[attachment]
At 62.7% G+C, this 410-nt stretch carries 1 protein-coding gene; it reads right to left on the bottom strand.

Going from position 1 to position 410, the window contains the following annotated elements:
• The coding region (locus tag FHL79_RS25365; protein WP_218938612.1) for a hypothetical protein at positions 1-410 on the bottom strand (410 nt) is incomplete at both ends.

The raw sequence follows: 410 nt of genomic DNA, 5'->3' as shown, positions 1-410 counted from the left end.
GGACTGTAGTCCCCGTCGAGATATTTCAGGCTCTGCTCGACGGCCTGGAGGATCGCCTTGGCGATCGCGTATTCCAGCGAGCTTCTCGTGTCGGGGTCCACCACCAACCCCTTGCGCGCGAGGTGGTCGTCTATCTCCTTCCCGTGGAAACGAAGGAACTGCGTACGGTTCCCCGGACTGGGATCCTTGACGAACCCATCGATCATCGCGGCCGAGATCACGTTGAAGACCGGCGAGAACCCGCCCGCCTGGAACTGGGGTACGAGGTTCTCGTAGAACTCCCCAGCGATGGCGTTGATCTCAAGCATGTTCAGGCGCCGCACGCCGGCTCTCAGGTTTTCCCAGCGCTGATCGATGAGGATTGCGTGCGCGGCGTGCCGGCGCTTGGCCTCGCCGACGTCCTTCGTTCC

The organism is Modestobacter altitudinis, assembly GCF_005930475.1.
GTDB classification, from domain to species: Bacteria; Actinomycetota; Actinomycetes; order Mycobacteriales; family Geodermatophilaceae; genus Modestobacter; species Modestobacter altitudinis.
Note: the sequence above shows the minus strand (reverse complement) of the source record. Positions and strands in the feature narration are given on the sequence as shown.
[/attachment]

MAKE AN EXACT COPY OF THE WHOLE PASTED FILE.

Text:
At 62.7% G+C, this 410-nt stretch carries 1 protein-coding gene; it reads right to left on the bottom strand.

Going from position 1 to position 410, the window contains the following annotated elements:
• The coding region (locus tag FHL79_RS25365; protein WP_218938612.1) for a hypothetical protein at positions 1-410 on the bottom strand (410 nt) is incomplete at both ends.

The raw sequence follows: 410 nt of genomic DNA, 5'->3' as shown, positions 1-410 counted from the left end.
GGACTGTAGTCCCCGTCGAGATATTTCAGGCTCTGCTCGACGGCCTGGAGGATCGCCTTGGCGATCGCGTATTCCAGCGAGCTTCTCGTGTCGGGGTCCACCACCAACCCCTTGCGCGCGAGGTGGTCGTCTATCTCCTTCCCGTGGAAACGAAGGAACTGCGTACGGTTCCCCGGACTGGGATCCTTGACGAACCCATCGATCATCGCGGCCGAGATCACGTTGAAGACCGGCGAGAACCCGCCCGCCTGGAACTGGGGTACGAGGTTCTCGTAGAACTCCCCAGCGATGGCGTTGATCTCAAGCATGTTCAGGCGCCGCACGCCGGCTCTCAGGTTTTCCCAGCGCTGATCGATGAGGATTGCGTGCGCGGCGTGCCGGCGCTTGGCCTCGCCGACGTCCTTCGTTCC

The organism is Modestobacter altitudinis, assembly GCF_005930475.1.
GTDB classification, from domain to species: Bacteria; Actinomycetota; Actinomycetes; order Mycobacteriales; family Geodermatophilaceae; genus Modestobacter; species Modestobacter altitudinis.
Note: the sequence above shows the minus strand (reverse complement) of the source record. Positions and strands in the feature narration are given on the sequence as shown.